- Historic Sites
February 1958 | Volume 9, Issue 2
Are we, with all of this, losing the drive and the sense of adventure that once (as we believe, anyway) characterized America? We are still a dynamic society, but we are becoming very security-conscious. Are we torn by a clash between these two emotional states, with the old urge to make new beginnings conflicting with the urge to reach a safe spot where risks need not be taken? Possibly; for along with everything else Mr. Lerner concludes that “America is a happiness society even more than it is a freedom society or a power society.” In our Declaration of Independence we asserted that one of man’s inalienable rights is his right to pursue happiness, and we have been hard at the pursuit ever since, with varying degrees of success. Yet what else could come, in a land where the infinite promise of life is one of the traditional concepts? The pursuit of happiness is not a bad thing, once we understand just what happiness is and how it may best be attained.
We are no longer an isolated country, cut off from the rest of the world by broad oceans. Whether we like it or not, we are now one of the world’s two great powers, and what we are and do—whether we are at our best or our worst—touches the imagination of the rest of mankind in a way (as Mr. Lerner suggests) that only one other society, the Roman Empire, ever touched it. The parallel is disquieting, perhaps; for the Romans themselves lost their own imagination, they came to value things more than they valued ideas, and the end was darkness. Will that be our destiny as a civilization? This grim question lies at the end of all our introspection.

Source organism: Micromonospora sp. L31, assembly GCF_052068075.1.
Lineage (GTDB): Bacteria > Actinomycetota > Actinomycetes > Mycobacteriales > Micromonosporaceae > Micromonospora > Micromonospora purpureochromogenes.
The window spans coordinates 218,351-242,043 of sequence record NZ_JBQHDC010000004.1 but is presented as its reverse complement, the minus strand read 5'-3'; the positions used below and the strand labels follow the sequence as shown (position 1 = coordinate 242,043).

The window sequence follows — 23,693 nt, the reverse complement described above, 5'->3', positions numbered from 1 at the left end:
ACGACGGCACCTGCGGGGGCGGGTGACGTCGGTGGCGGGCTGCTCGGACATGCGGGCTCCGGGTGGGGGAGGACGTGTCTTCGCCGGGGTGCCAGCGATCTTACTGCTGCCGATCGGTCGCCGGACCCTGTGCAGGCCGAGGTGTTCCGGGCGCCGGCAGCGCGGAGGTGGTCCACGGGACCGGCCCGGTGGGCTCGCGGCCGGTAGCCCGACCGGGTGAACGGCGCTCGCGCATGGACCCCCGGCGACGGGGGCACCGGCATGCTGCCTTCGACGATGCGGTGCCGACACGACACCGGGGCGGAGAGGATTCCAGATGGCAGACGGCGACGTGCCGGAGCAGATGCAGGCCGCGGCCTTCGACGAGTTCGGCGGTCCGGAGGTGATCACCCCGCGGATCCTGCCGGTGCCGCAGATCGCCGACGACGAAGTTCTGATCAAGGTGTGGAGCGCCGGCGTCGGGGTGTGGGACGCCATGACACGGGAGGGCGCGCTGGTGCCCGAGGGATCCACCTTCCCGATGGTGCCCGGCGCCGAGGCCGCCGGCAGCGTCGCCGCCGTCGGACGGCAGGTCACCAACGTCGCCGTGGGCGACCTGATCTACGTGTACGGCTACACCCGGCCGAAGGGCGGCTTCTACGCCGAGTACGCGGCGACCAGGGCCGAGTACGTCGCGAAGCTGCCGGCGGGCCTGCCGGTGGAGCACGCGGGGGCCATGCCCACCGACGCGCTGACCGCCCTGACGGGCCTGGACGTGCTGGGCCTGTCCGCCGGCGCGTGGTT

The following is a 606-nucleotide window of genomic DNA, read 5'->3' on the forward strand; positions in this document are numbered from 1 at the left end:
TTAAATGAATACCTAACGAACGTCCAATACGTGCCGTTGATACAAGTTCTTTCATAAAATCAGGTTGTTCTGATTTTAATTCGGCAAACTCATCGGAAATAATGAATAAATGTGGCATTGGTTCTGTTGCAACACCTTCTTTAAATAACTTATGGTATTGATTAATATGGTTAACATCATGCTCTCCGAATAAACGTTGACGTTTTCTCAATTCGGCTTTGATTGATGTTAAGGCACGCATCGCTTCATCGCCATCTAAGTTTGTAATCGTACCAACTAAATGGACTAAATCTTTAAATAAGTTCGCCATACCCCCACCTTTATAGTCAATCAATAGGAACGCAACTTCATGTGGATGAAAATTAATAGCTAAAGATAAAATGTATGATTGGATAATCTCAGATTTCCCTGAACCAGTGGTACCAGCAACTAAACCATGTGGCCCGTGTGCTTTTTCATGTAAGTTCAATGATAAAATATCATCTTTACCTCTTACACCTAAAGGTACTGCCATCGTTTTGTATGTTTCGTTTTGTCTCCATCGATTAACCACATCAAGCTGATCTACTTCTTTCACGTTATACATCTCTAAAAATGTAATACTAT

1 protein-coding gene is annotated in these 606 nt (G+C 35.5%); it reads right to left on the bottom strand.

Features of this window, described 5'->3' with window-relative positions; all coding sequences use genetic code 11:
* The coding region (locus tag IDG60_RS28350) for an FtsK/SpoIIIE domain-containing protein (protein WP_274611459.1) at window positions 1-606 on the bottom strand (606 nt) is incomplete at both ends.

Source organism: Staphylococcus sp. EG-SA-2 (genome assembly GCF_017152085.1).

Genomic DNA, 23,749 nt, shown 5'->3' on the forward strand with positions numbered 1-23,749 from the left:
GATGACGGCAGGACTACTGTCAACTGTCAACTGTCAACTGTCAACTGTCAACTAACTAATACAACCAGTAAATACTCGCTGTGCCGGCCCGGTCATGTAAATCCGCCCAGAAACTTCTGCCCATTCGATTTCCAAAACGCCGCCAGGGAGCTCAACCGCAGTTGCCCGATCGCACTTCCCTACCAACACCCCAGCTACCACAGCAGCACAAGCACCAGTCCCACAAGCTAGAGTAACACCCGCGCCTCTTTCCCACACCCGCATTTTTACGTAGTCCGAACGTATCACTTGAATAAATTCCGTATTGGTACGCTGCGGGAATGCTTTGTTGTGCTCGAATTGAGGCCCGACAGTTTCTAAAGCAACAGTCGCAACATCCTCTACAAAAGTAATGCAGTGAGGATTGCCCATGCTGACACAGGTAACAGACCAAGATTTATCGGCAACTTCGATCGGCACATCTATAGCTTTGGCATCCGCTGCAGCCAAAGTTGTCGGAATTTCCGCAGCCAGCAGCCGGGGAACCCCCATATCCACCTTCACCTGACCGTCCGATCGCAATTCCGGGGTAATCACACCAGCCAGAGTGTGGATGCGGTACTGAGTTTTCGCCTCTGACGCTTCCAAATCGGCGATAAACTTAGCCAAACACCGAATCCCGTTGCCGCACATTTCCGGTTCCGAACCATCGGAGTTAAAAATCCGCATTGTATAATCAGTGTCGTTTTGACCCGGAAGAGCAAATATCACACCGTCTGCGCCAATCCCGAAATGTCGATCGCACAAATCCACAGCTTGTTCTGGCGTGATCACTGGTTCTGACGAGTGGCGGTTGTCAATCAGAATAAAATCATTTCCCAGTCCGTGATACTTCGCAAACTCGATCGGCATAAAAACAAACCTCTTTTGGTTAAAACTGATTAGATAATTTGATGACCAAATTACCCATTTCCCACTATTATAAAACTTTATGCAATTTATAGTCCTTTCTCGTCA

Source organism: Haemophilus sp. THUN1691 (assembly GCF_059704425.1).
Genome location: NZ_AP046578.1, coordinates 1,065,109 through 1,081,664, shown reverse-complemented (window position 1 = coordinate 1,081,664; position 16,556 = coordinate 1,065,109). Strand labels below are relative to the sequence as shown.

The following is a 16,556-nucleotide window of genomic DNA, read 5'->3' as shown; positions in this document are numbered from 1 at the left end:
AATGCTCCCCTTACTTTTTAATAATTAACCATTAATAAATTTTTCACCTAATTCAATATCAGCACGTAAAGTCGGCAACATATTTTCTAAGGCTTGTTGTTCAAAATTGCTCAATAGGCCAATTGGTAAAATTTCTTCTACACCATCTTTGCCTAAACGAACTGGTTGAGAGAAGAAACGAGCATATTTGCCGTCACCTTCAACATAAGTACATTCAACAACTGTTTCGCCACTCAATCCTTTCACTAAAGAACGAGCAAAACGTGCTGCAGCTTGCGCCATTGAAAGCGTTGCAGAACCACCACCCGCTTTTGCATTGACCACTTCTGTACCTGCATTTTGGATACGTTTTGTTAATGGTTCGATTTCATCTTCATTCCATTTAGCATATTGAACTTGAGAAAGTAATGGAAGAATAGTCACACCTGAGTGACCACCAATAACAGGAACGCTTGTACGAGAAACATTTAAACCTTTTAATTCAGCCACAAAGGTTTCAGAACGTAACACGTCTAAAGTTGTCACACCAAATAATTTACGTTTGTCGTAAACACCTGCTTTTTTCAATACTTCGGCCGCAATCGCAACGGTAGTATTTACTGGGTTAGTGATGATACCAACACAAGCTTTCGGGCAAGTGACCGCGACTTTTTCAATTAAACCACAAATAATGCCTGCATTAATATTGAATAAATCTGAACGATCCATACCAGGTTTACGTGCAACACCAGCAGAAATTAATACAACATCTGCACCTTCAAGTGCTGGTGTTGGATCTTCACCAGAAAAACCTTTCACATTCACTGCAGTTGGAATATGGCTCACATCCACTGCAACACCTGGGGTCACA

To this question Mr. Lerner does not pretend to have a final answer. Any thoughtful student of American life can see many reasons for bleak pessimism, and as a highly perceptive man Mr. Lerner sees them as clearly as anyone needs to. But he retains his optimism—largely, it would seem, because our society is still in this process of becoming. The great enemy of any civilization, he suggests, is “the enemy within,” which is simply rigidity. That has not yet come to us. We are still developing; our sources of creativeness have not gone dry. At the end of his long survey, Mr. Lerner is able to say, with Emerson: “We think our civilization is near its meridian, but we are yet only at the cock crowing and the morning star.”